Tomato paste is added for a touch of sweetness that truly deepens the broth. It does sound unusual for this soup, but believe me, do not skip it.
Garlic purée adds another layer of garlic’s sweet flavor without the acrid overwhem fresh garlic can infuse. Use a store-bought roasted garlic paste if you prefer, or make your own pureey by slicing off the top 1/3 of a head of garlic then place it in a small baking dish. Or, use 1 cup of peeled, fresh garlic. Drizzle with olive oil and add 1/2 cup water to the pan with a few peppercorns, cover with foil and bake at 350°F until the garlic is soft and tender, about 1 hour. If roasting the whole head, remove the garlic from the papers and mash the cloves with a fork or in a blender.
Concentrated beef base (I like this one) is added to chicken stock to create the broth. I like this method of mixing two broths better than using all beef stock for a more well-rounded flavor.
A fresh herb bouquet garni adds aromatics in a little muslin packet to easily discard once the cooking is done. Here’s how to make a bouquet garni.
The Best Cheese for French Onion Soup
Cheese is a very, very important component of a great F.O.S. You want it melty, and cheese-pull worthy.
Here are my favorite cheeses for french onion soup:
- Provolone: mild but rich with the best cheese pull-ness
- Gruyere: a little nutty and earthy in flavor
- Fontina: another mild white cheese that melts well
- Mozzarella: avoid using the fresh mozzarella as it will be watery when it melts
- Monterey Jack: a good general melty cheese that’s mild in flavor
I used a mix of provolone and gruyere for this batch. Cheese lovers rejoice!
If you make this recipe, please let me know! Bookmark this recipe and leave a comment below, or take a photo and tag me on Instagram with #foodiecrusheats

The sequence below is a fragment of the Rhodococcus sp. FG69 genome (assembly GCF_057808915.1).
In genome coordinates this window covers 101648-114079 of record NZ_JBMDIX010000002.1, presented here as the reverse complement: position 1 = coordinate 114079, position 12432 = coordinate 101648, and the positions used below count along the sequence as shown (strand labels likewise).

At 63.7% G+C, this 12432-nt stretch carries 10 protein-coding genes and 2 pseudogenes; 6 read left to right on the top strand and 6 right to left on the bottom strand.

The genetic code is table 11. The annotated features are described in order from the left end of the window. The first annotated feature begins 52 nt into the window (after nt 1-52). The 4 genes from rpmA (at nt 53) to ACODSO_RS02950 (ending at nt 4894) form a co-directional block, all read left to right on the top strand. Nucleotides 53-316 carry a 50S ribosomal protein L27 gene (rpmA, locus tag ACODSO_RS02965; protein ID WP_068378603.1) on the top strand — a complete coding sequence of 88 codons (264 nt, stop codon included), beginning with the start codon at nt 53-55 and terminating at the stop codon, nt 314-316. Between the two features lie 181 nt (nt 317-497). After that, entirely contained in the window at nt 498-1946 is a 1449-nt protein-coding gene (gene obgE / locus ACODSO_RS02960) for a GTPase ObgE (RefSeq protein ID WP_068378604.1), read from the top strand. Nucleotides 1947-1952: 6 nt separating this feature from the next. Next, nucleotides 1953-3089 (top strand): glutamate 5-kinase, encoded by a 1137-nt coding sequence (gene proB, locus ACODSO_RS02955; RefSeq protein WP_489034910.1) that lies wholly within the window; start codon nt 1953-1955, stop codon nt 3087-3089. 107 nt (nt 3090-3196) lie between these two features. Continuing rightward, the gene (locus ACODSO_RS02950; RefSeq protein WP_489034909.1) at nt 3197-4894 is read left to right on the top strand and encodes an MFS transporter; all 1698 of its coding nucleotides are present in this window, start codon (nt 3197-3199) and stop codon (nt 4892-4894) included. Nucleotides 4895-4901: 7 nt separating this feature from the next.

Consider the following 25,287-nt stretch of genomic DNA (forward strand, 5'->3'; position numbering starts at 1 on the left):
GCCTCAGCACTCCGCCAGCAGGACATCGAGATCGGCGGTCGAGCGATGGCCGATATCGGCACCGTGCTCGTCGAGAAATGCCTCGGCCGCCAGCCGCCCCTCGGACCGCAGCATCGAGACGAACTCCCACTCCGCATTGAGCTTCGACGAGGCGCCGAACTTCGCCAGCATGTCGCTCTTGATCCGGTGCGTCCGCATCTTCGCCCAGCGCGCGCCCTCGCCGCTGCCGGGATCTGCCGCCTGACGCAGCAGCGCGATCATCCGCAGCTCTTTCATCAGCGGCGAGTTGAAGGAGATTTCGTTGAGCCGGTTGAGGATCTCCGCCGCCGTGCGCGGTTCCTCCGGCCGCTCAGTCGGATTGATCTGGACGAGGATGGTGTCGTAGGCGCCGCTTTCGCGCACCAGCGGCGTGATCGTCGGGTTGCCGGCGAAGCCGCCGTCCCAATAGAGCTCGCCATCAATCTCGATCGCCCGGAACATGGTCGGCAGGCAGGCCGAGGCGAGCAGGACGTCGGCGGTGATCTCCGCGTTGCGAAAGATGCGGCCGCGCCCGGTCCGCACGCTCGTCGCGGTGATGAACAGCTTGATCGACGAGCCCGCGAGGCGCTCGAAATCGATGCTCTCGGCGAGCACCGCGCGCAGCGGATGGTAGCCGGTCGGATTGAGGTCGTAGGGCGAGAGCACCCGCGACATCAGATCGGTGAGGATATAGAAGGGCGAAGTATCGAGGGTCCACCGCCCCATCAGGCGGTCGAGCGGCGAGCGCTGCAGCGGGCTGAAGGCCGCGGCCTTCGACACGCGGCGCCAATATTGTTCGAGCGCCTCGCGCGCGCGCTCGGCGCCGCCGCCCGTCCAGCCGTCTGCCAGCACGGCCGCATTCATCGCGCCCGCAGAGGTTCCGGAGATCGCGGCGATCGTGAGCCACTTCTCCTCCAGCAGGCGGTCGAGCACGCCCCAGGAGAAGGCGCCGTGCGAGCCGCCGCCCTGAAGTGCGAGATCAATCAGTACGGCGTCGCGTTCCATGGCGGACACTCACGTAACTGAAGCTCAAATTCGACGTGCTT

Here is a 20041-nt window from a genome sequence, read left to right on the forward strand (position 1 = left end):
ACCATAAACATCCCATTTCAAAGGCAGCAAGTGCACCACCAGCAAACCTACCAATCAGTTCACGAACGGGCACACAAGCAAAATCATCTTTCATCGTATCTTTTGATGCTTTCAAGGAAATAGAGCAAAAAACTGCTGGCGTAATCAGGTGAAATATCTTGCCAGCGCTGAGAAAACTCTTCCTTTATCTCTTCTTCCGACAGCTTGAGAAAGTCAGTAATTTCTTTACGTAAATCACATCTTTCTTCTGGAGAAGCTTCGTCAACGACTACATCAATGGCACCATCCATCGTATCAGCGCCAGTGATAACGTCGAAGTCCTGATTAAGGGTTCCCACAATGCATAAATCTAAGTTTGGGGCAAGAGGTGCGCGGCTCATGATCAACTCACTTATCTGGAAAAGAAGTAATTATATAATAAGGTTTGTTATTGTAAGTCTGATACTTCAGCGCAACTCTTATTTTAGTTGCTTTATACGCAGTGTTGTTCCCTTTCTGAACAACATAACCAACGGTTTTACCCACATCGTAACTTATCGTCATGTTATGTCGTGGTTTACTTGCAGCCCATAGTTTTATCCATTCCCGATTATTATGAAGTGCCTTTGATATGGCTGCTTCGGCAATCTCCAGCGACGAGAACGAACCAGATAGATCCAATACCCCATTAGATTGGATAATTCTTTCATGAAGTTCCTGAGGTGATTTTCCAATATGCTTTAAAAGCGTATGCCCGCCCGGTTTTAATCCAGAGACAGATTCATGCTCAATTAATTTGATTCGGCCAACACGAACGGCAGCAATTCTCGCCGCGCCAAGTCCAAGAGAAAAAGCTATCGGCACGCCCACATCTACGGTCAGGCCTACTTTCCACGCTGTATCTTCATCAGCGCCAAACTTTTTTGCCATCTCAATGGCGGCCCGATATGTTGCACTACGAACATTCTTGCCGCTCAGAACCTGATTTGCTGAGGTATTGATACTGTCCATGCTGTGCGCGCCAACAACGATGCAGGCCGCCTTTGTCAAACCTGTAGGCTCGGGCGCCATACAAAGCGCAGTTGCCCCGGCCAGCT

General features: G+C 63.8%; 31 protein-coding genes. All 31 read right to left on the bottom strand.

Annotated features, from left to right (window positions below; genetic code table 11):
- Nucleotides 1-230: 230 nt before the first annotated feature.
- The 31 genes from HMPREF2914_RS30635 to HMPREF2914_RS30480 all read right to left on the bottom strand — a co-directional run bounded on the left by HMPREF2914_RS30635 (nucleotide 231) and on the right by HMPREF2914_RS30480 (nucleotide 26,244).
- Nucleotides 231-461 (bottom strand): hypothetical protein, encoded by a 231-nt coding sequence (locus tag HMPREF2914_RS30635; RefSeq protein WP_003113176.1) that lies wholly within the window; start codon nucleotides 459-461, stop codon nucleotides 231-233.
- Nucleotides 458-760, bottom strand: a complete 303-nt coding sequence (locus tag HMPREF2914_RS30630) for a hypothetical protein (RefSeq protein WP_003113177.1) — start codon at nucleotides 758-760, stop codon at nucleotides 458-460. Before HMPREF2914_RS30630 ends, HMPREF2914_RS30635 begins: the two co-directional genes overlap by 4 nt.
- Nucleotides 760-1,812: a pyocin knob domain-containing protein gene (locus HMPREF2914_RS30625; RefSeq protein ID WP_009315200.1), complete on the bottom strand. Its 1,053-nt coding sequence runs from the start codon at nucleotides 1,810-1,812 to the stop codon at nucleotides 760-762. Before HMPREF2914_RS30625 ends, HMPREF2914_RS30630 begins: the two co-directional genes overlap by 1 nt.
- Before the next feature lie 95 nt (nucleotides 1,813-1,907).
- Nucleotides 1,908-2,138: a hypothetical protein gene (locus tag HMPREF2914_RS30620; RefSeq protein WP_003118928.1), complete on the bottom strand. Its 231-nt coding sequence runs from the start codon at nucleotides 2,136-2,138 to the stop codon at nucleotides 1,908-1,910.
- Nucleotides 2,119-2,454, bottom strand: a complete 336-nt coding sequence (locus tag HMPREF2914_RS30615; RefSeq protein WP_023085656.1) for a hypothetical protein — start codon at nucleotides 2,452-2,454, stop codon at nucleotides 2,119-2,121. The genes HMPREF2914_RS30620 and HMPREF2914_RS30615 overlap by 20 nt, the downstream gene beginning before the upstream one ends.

The Best French Onion Soup
This soup is rich and hearty, and that's why it takes time for the flavors to come together as it cooks. Skim the foam away from the broth as it cooks for a clean flavor.
- 8 tablespoons butter
- 4 tablespoons canola oil
- 6 pounds yellow onions sliced 1/4 inch thick with the grain
- 1/2 cup sherry wine
- 1/2 cup red wine
- 1/8 cup tomato paste
- 1/4 cup garlic purée
- 1 bouquet garni
- 4 tablespoons concentrated beef base
- 10 cups chicken stock
- thyme leaves for garnish
- 1 baguette cut into 1 inch slices
- 8 slices provolone cheese
- 2 cups shredded gruyere cheese (optional)
Deglaze with the sherry and red wine and cook until the liquid is nearly evaporated. Stir in the tomato paste and garlic purée. Add the bouquet garni, chicken stock, and beef base and bring to a simmer and cook for 45 minutes. Skim the butter fat/foamy liquid from the top, and discard. Taste for seasoning and add salt or pepper as desired. Remove the bouquet garni.
Ladle the soup into oven safe bowls and top with 2-3 slices of the baguette, then top with a slice of provolone cheese and grated gruyere if desired. Place the bowls on a baking sheet and broil for 3-4 minutes or until the cheese is melted. Garnish with fresh thyme leaves and serve.
Soup can be refrigerated for 4 days or frozen for 3 months.
More Classic Soups You’ll Want to Make Too
- Broccoli Cheese And Potato Soup
- The Best Homemade Chicken Noodle Soup
- How to Make the Best Minestrone Soup
- Easy Hamburger Vegetable Soup
- Market Street Clam Chowder Recipe
- Instant Pot Creamy Chicken And Wild Rice Soup
- Ina Garten’s Easy Cioppino Recipe